B-24

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The B-24 Liberator was a four engine heavy bomber. It was designed by Consolidated Aircraft in California. It first flew in December 1939. The aircraft had a maximum speed of approximately 300 mph at 25,065 feet and cruising speed of 215 mph. It had a ceiling of 28,000 feet and a range of 2,100 miles. It was armed with ten .50 caliber Browning machine guns and a crew of 10 to 11 men, depending on the model. The B-24 serviced in all theaters of World War II including naval reconnaissance and anti-submarine warfare.

Although it was a more modern design and could carry a greater bomb load than the B-17, it was not as sturdy in construction. They were easier to mass-produce. Over half of the bombers were built by Ford. At peak production, the Ford plant in Willow Run Michigan could produce a B-24 in an hour. Along with the B-17, the B-24 made up the bulk of America's strategic bombing campaign of Nazi Germany in World War II.

The first model to be produced on a large scale was the B-24D. It first saw combat in April 1942. The famous Ploesti oil refinery raids in 1943 were carried out by B-24D’s. B-24H and J versions were flown by the Royal Air Force and known as the Liberator Mk.VI. The B-24 had an internal bomb load of 8,000 lb. (or sixteen 500-pound bombs) 3630 kg and for long range missions, 5,000 lb. (2,300 kg). The last version built was the B-24M. A total of 18,482 (all types) were built. The bomber was a workhorse, with more B-24s being built then any other US combat aircraft in the Second World War.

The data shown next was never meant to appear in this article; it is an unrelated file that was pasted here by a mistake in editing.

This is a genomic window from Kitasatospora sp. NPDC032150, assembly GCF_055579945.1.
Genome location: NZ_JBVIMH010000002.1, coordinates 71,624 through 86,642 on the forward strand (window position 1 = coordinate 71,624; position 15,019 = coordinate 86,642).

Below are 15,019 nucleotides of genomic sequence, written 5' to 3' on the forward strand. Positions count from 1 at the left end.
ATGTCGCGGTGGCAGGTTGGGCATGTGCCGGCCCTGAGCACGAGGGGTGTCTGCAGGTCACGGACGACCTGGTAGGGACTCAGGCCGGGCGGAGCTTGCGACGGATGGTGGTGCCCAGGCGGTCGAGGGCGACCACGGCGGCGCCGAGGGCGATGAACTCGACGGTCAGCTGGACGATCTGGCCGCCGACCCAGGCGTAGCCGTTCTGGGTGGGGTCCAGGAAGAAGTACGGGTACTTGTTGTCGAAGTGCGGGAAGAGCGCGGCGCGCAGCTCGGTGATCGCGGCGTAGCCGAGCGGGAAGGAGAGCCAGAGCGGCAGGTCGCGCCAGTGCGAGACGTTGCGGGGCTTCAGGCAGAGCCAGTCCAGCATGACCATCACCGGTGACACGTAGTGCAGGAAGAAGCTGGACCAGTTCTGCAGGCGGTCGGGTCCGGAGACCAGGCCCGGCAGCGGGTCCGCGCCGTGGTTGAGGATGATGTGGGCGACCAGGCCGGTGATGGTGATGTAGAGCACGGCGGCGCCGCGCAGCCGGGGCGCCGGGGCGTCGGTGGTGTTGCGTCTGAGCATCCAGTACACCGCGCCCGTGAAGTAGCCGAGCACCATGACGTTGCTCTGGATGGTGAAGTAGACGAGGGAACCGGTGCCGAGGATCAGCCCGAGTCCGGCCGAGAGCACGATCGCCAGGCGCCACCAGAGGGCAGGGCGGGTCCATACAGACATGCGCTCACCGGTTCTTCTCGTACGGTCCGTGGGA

See also

References

  • Angelucci, Enzo. Rand McNally Encyclopedia of Military Aircraft: 1914 to the Present, (1990) [1981].
  • Bailey, Ronald. The Air War in Europe, (1981).
  • Ethell, L. Jeffrey. Aircraft of World War II, (1995).